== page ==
I was watching TV the other night when a commercial for Hanes t-shirts with Michael Jordan came on. It’s one in a series, but the premise is always the same: the ‘tag’ on the t-shirt is a noisy nuisance. The problem is solved with Michael rips the tag off, and demonstrates the product ‘solution’ – a t-shirt with no tag.
Now honestly, when was the last time you thought your t-shirts would be better without tags? For me, that answer would be a very simple… never.
But Hanes needed a product differentiator, and they decided this was the path. It’s smart business. If your brand hasn’t come up with a way to separate your identity from competitors, you need to do it, too.
It’s obvious that Pharrell Williams (or at least his agent) has this figured out as well. The hat that became famous on the Grammy’s was still perched on his head on Saturday Night Live last weekend. Keep in mind, this is a pop singer using a hat to stand out from the crowd. Twerking was already taken by Miley Cyrus.
There are countless examples of essentially ‘made up’ product differentiators: beechwood aged Budweiser, the choice of a new generation, flame-broiled whopper, the computer for the rest of us, the ultimate driving machine, etc. The truth about marketing is that it’s often a matter of taking something very small about your product and making it appear more important in the mind of your target. Occasionally, it’s created out of thin air.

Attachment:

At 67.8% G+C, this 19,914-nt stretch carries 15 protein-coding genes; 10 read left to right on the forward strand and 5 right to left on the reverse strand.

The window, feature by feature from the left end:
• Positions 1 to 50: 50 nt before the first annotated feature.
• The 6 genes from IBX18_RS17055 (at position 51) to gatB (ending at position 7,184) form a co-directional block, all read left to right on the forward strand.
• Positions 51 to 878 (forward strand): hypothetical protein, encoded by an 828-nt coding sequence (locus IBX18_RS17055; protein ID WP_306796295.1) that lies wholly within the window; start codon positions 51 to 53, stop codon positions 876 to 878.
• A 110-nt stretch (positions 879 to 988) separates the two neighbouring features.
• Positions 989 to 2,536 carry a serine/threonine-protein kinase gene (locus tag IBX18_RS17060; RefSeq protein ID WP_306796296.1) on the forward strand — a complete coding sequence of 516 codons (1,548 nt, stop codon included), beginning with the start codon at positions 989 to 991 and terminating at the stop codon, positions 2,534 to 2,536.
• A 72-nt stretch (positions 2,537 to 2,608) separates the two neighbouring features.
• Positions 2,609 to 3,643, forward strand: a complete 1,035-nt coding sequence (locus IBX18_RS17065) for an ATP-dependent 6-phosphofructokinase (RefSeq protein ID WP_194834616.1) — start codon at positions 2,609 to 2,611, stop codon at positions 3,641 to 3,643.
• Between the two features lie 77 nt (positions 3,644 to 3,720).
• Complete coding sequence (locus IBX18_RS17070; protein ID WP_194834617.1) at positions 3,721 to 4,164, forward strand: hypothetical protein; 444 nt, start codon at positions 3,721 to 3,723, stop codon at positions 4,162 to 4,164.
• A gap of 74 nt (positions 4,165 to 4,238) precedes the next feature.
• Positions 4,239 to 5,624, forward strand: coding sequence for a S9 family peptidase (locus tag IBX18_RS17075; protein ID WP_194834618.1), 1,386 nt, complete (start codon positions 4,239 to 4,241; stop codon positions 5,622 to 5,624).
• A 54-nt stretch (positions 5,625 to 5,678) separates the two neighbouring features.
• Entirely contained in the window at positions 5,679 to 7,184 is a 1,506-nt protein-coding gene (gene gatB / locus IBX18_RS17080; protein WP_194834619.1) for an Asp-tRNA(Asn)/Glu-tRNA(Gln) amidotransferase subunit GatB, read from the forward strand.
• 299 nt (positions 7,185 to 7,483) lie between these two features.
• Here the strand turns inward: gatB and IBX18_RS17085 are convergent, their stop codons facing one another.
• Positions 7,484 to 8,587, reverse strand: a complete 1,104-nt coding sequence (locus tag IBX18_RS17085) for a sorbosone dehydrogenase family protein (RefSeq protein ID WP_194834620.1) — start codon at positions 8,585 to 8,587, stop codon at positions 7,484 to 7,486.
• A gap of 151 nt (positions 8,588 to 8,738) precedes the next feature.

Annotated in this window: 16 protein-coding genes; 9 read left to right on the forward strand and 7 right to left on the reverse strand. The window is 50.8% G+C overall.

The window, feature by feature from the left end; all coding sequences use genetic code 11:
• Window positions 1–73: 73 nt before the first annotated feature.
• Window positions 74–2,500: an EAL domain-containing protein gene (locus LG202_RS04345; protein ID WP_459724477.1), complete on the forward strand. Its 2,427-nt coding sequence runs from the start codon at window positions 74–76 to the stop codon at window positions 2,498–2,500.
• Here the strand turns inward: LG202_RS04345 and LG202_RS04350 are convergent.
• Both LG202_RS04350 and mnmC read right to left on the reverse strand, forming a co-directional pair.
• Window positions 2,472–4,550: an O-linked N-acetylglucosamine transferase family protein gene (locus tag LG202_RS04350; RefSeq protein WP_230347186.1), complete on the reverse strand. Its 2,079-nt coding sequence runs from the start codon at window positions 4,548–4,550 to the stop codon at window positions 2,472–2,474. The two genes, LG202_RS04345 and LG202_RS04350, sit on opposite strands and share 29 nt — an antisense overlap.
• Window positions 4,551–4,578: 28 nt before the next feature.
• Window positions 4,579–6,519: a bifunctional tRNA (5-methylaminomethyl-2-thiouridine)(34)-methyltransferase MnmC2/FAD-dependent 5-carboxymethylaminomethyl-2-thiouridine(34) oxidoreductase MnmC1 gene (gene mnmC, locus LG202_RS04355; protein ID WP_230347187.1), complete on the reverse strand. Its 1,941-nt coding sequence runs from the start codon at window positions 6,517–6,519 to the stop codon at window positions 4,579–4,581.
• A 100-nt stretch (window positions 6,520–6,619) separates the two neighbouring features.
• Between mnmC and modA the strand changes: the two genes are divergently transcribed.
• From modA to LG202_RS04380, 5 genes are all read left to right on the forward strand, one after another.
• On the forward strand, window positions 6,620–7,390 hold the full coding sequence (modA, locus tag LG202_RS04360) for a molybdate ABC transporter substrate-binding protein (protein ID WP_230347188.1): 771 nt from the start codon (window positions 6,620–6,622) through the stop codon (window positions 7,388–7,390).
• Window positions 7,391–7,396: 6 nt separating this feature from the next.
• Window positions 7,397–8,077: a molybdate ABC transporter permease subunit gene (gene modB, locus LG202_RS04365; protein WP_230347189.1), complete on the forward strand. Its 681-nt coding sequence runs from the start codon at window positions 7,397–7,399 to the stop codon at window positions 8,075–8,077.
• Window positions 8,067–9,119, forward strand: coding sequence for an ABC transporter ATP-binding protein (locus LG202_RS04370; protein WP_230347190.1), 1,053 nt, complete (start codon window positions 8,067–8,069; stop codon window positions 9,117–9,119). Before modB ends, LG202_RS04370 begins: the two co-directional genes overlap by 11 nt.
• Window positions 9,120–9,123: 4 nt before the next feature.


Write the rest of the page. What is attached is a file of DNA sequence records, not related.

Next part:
If you repeat something often enough (in other words if your ad budget is large enough) it will be perceived as true.
When they introduced Fire TV, Amazon was smart enough to focus the one thing that makes it different (it’s voice searchable). This spot is also much edgier than anything from Google or Facebook to date.
Now on the flip side, these are the most common tactics brands try to differentiate themselves: low price, customer service, best selection, more convenient, easy of use. While these can all be important, none of them will serve to truly differentiate your brand because competitors can offer them as well.
Finding a way to be different, and then sticking with it is not an easy task. It takes a commitment from management and a very savvy, integrated marketing campaign. But the alternative is to have a brand that’s just regarded as ‘more of the same’. And that’s simply not a feasible business plan today.